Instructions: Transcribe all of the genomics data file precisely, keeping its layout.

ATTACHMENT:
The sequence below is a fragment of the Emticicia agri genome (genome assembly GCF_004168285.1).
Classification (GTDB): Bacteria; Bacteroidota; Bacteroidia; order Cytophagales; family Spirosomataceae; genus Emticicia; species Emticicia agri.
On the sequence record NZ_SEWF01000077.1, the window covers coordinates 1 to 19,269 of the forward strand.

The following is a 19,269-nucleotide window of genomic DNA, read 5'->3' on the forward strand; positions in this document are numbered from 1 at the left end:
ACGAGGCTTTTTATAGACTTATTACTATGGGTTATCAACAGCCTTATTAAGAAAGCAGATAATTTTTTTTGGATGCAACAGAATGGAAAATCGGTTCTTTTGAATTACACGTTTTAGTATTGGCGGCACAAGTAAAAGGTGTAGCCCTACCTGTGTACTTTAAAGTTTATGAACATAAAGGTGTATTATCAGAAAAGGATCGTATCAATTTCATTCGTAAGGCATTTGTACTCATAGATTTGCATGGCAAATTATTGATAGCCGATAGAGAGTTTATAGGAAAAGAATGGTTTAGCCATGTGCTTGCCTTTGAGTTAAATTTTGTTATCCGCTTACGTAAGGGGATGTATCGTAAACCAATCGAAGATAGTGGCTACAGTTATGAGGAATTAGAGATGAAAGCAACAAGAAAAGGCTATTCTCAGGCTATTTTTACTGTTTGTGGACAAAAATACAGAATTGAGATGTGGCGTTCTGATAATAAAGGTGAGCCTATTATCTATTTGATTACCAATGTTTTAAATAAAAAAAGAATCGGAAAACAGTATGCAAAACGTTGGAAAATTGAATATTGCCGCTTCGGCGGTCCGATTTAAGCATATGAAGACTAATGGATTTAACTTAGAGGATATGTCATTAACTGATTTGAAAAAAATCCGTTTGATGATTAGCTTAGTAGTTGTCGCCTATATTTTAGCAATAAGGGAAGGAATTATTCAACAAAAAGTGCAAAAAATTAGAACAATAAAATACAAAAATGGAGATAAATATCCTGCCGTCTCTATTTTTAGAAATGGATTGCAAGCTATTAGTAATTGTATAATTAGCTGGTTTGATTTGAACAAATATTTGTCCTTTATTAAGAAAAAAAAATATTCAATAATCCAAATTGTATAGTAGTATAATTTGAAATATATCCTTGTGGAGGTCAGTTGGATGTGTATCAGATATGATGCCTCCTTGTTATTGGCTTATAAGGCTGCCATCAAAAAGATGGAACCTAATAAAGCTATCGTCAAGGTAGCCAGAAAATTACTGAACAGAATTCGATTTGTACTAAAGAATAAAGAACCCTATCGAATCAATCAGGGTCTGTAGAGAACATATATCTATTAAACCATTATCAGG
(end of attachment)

The sequence below is a fragment of the Emticicia agri genome (genome assembly GCF_004168285.1).
Classification (GTDB): Bacteria; Bacteroidota; Bacteroidia; order Cytophagales; family Spirosomataceae; genus Emticicia; species Emticicia agri.
On the sequence record NZ_SEWF01000077.1, the window covers coordinates 1 to 19,269 of the forward strand.

The following is a 19,269-nucleotide window of genomic DNA, read 5'->3' on the forward strand; positions in this document are numbered from 1 at the left end:
ACGAGGCTTTTTATAGACTTATTACTATGGGTTATCAACAGCCTTATTAAGAAAGCAGATAATTTTTTTTGGATGCAACAGAATGGAAAATCGGTTCTTTTGAATTACACGTTTTAGTATTGGCGGCACAAGTAAAAGGTGTAGCCCTACCTGTGTACTTTAAAGTTTATGAACATAAAGGTGTATTATCAGAAAAGGATCGTATCAATTTCATTCGTAAGGCATTTGTACTCATAGATTTGCATGGCAAATTATTGATAGCCGATAGAGAGTTTATAGGAAAAGAATGGTTTAGCCATGTGCTTGCCTTTGAGTTAAATTTTGTTATCCGCTTACGTAAGGGGATGTATCGTAAACCAATCGAAGATAGTGGCTACAGTTATGAGGAATTAGAGATGAAAGCAACAAGAAAAGGCTATTCTCAGGCTATTTTTACTGTTTGTGGACAAAAATACAGAATTGAGATGTGGCGTTCTGATAATAAAGGTGAGCCTATTATCTATTTGATTACCAATGTTTTAAATAAAAAAAGAATCGGAAAACAGTATGCAAAACGTTGGAAAATTGAATATTGCCGCTTCGGCGGTCCGATTTAAGCATATGAAGACTAATGGATTTAACTTAGAGGATATGTCATTAACTGATTTGAAAAAAATCCGTTTGATGATTAGCTTAGTAGTTGTCGCCTATATTTTAGCAATAAGGGAAGGAATTATTCAACAAAAAGTGCAAAAAATTAGAACAATAAAATACAAAAATGGAGATAAATATCCTGCCGTCTCTATTTTTAGAAATGGATTGCAAGCTATTAGTAATTGTATAATTAGCTGGTTTGATTTGAACAAATATTTGTCCTTTATTAAGAAAAAAAAATATTCAATAATCCAAATTGTATAGTAGTATAATTTGAAATATATCCTTGTGGAGGTCAGTTGGATGTGTATCAGATATGATGCCTCCTTGTTATTGGCTTATAAGGCTGCCATCAAAAAGATGGAACCTAATAAAGCTATCGTCAAGGTAGCCAGAAAATTACTGAACAGAATTCGATTTGTACTAAAGAATAAAGAACCCTATCGAATCAATCAGGGTCTGTAGAGAACATATATCTATTAAACCATTATCAGG